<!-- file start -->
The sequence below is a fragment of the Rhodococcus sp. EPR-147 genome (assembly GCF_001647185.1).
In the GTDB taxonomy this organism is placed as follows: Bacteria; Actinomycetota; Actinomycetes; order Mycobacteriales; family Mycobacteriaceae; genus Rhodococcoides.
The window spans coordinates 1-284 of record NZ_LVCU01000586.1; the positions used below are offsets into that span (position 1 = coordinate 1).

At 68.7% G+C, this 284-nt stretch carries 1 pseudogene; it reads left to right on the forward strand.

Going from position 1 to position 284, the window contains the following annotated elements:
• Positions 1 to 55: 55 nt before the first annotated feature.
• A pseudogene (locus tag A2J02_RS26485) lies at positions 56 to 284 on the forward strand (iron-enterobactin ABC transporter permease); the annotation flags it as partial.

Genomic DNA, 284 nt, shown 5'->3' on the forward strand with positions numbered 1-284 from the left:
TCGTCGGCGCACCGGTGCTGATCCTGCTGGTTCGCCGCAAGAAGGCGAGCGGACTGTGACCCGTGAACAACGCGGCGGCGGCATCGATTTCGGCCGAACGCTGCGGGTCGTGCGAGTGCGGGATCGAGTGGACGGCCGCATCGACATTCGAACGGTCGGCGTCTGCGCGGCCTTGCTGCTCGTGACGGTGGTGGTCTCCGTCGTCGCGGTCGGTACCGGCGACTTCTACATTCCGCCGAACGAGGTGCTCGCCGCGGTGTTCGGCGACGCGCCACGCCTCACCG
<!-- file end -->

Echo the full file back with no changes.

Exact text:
The sequence below is a fragment of the Rhodococcus sp. EPR-147 genome (assembly GCF_001647185.1).
In the GTDB taxonomy this organism is placed as follows: Bacteria; Actinomycetota; Actinomycetes; order Mycobacteriales; family Mycobacteriaceae; genus Rhodococcoides.
The window spans coordinates 1-284 of record NZ_LVCU01000586.1; the positions used below are offsets into that span (position 1 = coordinate 1).

At 68.7% G+C, this 284-nt stretch carries 1 pseudogene; it reads left to right on the forward strand.

Going from position 1 to position 284, the window contains the following annotated elements:
• Positions 1 to 55: 55 nt before the first annotated feature.
• A pseudogene (locus tag A2J02_RS26485) lies at positions 56 to 284 on the forward strand (iron-enterobactin ABC transporter permease); the annotation flags it as partial.

Genomic DNA, 284 nt, shown 5'->3' on the forward strand with positions numbered 1-284 from the left:
TCGTCGGCGCACCGGTGCTGATCCTGCTGGTTCGCCGCAAGAAGGCGAGCGGACTGTGACCCGTGAACAACGCGGCGGCGGCATCGATTTCGGCCGAACGCTGCGGGTCGTGCGAGTGCGGGATCGAGTGGACGGCCGCATCGACATTCGAACGGTCGGCGTCTGCGCGGCCTTGCTGCTCGTGACGGTGGTGGTCTCCGTCGTCGCGGTCGGTACCGGCGACTTCTACATTCCGCCGAACGAGGTGCTCGCCGCGGTGTTCGGCGACGCGCCACGCCTCACCG